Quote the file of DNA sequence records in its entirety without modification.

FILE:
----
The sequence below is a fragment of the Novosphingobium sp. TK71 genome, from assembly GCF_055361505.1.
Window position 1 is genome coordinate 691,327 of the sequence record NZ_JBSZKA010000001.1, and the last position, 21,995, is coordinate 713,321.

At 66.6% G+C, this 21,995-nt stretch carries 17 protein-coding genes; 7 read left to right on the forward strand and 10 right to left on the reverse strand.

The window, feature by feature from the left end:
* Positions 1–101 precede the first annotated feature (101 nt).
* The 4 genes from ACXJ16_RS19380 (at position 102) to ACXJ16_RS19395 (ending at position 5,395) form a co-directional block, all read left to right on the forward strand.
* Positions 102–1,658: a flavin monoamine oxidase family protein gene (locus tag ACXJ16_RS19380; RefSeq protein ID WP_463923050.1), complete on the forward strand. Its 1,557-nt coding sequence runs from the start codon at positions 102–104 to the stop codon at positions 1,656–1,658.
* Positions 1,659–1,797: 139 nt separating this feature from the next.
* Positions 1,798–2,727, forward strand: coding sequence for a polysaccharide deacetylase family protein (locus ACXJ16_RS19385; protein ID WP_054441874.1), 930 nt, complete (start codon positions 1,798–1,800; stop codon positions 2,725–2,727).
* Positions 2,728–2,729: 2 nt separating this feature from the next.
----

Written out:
The sequence below is a fragment of the Novosphingobium sp. TK71 genome, from assembly GCF_055361505.1.
Window position 1 is genome coordinate 691,327 of the sequence record NZ_JBSZKA010000001.1, and the last position, 21,995, is coordinate 713,321.

At 66.6% G+C, this 21,995-nt stretch carries 17 protein-coding genes; 7 read left to right on the forward strand and 10 right to left on the reverse strand.

The window, feature by feature from the left end:
* Positions 1–101 precede the first annotated feature (101 nt).
* The 4 genes from ACXJ16_RS19380 (at position 102) to ACXJ16_RS19395 (ending at position 5,395) form a co-directional block, all read left to right on the forward strand.
* Positions 102–1,658: a flavin monoamine oxidase family protein gene (locus tag ACXJ16_RS19380; RefSeq protein ID WP_463923050.1), complete on the forward strand. Its 1,557-nt coding sequence runs from the start codon at positions 102–104 to the stop codon at positions 1,656–1,658.
* Positions 1,659–1,797: 139 nt separating this feature from the next.
* Positions 1,798–2,727, forward strand: coding sequence for a polysaccharide deacetylase family protein (locus ACXJ16_RS19385; protein ID WP_054441874.1), 930 nt, complete (start codon positions 1,798–1,800; stop codon positions 2,725–2,727).
* Positions 2,728–2,729: 2 nt separating this feature from the next.